Join the debate. Vote Now on the Dear Abby Poll of the week.

by Abigail Van Buren

DEAR ABBY: About four years ago, my girlfriend broke up with me. The relationship didn't end on a happy note. Since then, she has gotten married and had a child. However, she continues to write to me two or three times a year.

She always asks me how I am and if I'm seeing anyone. I think this is a bit odd. I had always thought that when people got married, they moved on and relegated their old relationships to the back of their memories.

I always answer her letters very nicely, and I never ask why she continues to write.

Abby, now I'm wondering if you think she's trying to keep me on the back burner. Or do you think she just wants to be friends? -- MIKE IN NEW HAMPSHIRE

DEAR MIKE: Writing to a former boyfriend three times a year seems a bit too often to me, and yes, I do think she's trying to keep you on the back burner. If her motives were strictly platonic, you wouldn't hear from her more than once a year.

Since the correspondence is making you uncomfortable, I suggest that you respond with little or no enthusiasm.

DEAR ABBY: I am 22 years old and the mother of a 3-year-old and a 10-month-old. I have a part-time job.

My husband, "Mike," was unemployed for six months, but he has finally gone back to work.

Abby, lately I have been feeling lazy. I want my house to be spic-and-span, but even though I know the work must be done, I'm not motivated. I'm tired of doing everything around the house. When Mike was unemployed, he did the cooking, but he doesn't do it anymore.

I get up at 5 a.m., make Mike's breakfast, pack him a lunch, wake the kids, change their diapers, dress and feed them, prepare their bottles, brush their teeth and get them ready for day care. Then I shower and dress. After that, I drive the kids to day care and Mike to work. He has no driver's license, so I am the family taxi driver. I'm so tired of driving and everything else. Could this be what is making me feel so lazy? I was never like this before.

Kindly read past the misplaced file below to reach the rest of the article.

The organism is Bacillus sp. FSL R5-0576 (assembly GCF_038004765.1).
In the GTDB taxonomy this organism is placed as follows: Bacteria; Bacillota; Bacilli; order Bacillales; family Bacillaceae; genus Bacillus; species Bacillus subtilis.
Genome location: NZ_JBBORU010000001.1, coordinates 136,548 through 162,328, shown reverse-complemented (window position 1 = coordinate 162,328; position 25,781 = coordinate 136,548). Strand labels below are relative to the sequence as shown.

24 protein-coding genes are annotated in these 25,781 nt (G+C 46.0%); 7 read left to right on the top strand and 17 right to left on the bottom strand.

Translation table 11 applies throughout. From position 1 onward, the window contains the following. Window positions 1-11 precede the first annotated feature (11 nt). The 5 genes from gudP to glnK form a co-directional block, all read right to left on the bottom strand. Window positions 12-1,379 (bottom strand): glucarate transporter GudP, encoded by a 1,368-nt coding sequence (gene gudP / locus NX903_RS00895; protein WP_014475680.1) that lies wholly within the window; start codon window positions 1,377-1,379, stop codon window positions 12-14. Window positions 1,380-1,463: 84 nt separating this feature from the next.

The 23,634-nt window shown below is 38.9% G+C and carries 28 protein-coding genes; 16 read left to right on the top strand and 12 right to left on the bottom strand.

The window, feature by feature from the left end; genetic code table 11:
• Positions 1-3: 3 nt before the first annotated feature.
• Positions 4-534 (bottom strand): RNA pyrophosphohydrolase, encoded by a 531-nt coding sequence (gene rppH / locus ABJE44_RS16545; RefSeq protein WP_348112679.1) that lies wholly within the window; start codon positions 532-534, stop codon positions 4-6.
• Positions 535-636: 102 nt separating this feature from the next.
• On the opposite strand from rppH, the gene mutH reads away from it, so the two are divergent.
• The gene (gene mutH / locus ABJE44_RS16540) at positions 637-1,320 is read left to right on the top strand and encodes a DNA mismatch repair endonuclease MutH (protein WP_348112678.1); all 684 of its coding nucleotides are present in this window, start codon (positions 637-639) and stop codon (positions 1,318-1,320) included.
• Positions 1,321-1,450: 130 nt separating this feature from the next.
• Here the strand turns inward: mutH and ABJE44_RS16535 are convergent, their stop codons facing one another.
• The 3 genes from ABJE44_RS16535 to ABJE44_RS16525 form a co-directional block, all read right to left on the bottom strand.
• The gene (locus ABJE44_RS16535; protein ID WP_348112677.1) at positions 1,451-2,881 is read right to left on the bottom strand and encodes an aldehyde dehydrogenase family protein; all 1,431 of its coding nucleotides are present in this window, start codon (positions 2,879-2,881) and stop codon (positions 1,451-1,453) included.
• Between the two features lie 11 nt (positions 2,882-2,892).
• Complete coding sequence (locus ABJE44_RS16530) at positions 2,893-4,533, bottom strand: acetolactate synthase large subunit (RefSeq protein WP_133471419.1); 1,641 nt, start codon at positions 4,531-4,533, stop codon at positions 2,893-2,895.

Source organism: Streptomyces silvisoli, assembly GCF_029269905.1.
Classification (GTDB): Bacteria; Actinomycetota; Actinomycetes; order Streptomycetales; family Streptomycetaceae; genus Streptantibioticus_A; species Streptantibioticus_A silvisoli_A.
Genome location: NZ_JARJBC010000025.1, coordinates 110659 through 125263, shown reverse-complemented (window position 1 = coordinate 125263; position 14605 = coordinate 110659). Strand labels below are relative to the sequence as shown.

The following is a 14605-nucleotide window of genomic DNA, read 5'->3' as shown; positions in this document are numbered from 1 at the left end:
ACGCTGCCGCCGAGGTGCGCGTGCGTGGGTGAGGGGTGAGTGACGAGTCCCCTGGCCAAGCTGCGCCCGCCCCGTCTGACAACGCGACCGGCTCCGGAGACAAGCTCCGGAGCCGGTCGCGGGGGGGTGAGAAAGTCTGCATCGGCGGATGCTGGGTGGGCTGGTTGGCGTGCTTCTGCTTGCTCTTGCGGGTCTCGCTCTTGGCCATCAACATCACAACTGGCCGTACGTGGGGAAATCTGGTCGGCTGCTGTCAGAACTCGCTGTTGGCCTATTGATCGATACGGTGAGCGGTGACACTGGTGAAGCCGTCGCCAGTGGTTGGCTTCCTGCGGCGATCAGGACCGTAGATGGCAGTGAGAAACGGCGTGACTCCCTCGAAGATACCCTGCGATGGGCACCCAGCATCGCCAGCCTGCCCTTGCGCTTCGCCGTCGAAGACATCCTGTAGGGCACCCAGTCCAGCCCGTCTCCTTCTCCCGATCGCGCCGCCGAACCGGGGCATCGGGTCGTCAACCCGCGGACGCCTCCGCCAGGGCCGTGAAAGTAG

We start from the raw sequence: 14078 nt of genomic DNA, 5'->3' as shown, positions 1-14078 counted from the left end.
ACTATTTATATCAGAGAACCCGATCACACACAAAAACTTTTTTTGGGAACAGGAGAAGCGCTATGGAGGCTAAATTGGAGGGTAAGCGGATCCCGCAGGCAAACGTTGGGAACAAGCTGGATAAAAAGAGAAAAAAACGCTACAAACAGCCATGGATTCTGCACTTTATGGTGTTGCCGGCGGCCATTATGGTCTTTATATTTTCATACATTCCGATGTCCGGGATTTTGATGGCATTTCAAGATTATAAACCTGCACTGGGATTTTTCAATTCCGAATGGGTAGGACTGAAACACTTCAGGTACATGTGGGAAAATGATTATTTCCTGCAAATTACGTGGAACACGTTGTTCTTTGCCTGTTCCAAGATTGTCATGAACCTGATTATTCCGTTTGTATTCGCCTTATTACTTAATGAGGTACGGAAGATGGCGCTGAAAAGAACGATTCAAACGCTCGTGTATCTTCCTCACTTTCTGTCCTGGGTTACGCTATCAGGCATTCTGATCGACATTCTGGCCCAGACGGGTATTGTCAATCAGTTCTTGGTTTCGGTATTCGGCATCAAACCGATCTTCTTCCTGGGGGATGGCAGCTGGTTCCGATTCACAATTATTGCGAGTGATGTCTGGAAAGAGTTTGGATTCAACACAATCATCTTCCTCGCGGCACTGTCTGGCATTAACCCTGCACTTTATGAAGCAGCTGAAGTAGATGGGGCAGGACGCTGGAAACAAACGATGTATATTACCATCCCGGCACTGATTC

I worry about the bills that haven't been paid and credit card balances I can't pay. Mike seems to love to spend money on things he wants but does not need. He doesn't put us first. He never asks if the kids need anything. He's concerned only with himself.

Talking to Mike doesn't help. He just says, "Don't worry about it." I worry enough for both of us, and sometimes I find myself daydreaming about our having lots of money so that we would have no problems.

Abby, what can I do about my laziness and feeling so down? -- YOUNG AND LAZY MOTHER

DEAR MOTHER: A young mother with two small children and a part-time job has plenty to make her tired, but you show signs of more than fatigue. You appear to be experiencing symptoms of depression. Please consult your doctor as soon as possible, and describe your symptoms. Some professional counseling may be in order. Medication, if you have a chemical imbalance, and a few counseling sessions should help you resolve this and get you back on track.

Since cost is a factor, ask your doctor to refer you to low-cost counseling, or contact family services centers that charge according to your ability to pay.

What teens need to know about sex, drugs, AIDS, and getting along with peers and parents is in "What Every Teen Should Know." To order, send a business-sized, self-addressed envelope, plus check or money order for $3.95 ($4.50 in Canada) to: Dear Abby, Teen Booklet, P.O. Box 447, Mount Morris, Ill. 61054-0447. (Postage is included.)

4520 Main St., Kansas City, Mo. 64111; (816) 932-6600